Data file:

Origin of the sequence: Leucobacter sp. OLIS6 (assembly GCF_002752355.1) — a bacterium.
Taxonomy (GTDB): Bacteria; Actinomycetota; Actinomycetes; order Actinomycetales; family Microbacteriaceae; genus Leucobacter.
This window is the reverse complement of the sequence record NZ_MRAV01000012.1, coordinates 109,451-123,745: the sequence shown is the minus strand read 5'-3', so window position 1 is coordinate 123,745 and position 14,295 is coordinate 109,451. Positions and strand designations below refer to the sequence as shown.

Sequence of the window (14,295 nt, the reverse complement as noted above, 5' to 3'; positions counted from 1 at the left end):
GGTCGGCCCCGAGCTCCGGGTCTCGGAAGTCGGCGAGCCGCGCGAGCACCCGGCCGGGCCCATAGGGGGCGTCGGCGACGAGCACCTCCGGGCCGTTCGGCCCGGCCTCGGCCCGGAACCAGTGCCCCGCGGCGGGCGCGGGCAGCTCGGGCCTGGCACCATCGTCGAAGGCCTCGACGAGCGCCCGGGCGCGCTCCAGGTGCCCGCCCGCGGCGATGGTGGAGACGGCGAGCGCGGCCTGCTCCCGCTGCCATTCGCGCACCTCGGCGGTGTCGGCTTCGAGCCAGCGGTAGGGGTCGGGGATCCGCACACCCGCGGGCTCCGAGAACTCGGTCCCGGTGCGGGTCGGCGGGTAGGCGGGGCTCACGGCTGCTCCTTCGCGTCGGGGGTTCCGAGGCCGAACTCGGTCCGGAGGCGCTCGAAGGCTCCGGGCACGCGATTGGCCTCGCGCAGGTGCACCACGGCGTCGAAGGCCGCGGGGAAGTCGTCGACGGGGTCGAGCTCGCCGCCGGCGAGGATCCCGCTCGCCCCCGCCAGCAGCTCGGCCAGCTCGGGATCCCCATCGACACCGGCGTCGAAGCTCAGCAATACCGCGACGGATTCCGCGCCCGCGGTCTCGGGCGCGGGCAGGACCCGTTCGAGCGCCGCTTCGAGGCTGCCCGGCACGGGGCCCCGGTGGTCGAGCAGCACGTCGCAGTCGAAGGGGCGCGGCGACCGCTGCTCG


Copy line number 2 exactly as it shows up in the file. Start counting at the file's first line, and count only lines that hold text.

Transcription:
Taxonomy (GTDB): Bacteria; Actinomycetota; Actinomycetes; order Actinomycetales; family Microbacteriaceae; genus Leucobacter.